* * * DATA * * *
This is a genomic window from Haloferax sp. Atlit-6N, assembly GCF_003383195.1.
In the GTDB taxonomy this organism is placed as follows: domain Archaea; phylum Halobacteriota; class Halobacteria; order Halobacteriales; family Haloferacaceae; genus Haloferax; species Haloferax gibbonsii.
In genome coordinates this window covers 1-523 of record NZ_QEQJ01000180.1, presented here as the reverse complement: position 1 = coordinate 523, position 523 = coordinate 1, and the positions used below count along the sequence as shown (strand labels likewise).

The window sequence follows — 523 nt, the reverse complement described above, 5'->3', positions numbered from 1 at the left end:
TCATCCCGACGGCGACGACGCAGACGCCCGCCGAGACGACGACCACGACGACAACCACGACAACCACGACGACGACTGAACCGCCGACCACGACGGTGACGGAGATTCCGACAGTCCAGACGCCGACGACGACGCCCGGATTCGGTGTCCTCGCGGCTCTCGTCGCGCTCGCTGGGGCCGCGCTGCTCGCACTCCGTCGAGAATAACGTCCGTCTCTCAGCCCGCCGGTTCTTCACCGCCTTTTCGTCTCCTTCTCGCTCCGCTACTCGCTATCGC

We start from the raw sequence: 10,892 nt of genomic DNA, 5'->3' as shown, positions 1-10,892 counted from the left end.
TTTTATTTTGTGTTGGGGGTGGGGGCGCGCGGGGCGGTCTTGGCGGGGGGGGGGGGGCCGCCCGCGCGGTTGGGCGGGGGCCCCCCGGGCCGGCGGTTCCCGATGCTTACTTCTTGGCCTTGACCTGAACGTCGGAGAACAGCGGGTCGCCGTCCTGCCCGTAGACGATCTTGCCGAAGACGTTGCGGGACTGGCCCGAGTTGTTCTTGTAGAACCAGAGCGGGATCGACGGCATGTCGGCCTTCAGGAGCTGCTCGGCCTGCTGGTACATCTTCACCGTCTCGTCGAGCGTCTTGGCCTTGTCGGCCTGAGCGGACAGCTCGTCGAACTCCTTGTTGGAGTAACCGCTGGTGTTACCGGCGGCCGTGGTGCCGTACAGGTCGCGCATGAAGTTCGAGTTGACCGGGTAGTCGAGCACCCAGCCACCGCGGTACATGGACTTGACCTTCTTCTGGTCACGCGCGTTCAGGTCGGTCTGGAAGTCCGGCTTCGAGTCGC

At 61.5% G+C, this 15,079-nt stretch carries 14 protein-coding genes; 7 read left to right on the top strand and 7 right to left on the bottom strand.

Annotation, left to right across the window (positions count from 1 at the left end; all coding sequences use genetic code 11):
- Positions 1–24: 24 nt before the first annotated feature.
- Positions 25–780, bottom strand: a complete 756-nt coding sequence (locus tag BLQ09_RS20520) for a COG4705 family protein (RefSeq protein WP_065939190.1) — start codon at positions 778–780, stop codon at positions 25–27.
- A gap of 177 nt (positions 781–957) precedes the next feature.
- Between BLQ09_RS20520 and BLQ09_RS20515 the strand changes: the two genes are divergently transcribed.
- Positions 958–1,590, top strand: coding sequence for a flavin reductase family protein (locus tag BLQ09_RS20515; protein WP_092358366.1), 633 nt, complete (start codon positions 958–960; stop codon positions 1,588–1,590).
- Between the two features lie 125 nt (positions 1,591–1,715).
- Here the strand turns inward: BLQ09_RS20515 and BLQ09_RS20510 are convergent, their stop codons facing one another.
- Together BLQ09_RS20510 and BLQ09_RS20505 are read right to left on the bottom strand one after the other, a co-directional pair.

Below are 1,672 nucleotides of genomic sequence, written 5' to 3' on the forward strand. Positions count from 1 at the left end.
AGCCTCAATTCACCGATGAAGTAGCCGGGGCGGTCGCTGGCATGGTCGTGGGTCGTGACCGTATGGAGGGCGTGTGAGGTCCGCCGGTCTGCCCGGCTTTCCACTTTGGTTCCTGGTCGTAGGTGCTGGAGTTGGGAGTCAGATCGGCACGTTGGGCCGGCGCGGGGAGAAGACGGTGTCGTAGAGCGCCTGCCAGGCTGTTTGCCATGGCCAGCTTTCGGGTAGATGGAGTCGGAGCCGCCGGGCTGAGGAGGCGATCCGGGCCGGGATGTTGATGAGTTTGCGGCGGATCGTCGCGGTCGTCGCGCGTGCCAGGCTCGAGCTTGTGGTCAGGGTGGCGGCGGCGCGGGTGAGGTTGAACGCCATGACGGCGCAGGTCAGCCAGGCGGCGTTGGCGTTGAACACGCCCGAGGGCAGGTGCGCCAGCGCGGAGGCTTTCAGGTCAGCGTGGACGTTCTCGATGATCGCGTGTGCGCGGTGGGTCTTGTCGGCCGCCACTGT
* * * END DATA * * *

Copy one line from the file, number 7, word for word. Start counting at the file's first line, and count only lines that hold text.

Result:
TTTTATTTTGTGTTGGGGGTGGGGGCGCGCGGGGCGGTCTTGGCGGGGGGGGGGGGGCCGCCCGCGCGGTTGGGCGGGGGCCCCCCGGGCCGGCGGTTCCCGATGCTTACTTCTTGGCCTTGACCTGAACGTCGGAGAACAGCGGGTCGCCGTCCTGCCCGTAGACGATCTTGCCGAAGACGTTGCGGGACTGGCCCGAGTTGTTCTTGTAGAACCAGAGCGGGATCGACGGCATGTCGGCCTTCAGGAGCTGCTCGGCCTGCTGGTACATCTTCACCGTCTCGTCGAGCGTCTTGGCCTTGTCGGCCTGAGCGGACAGCTCGTCGAACTCCTTGTTGGAGTAACCGCTGGTGTTACCGGCGGCCGTGGTGCCGTACAGGTCGCGCATGAAGTTCGAGTTGACCGGGTAGTCGAGCACCCAGCCACCGCGGTACATGGACTTGACCTTCTTCTGGTCACGCGCGTTCAGGTCGGTCTGGAAGTCCGGCTTCGAGTCGC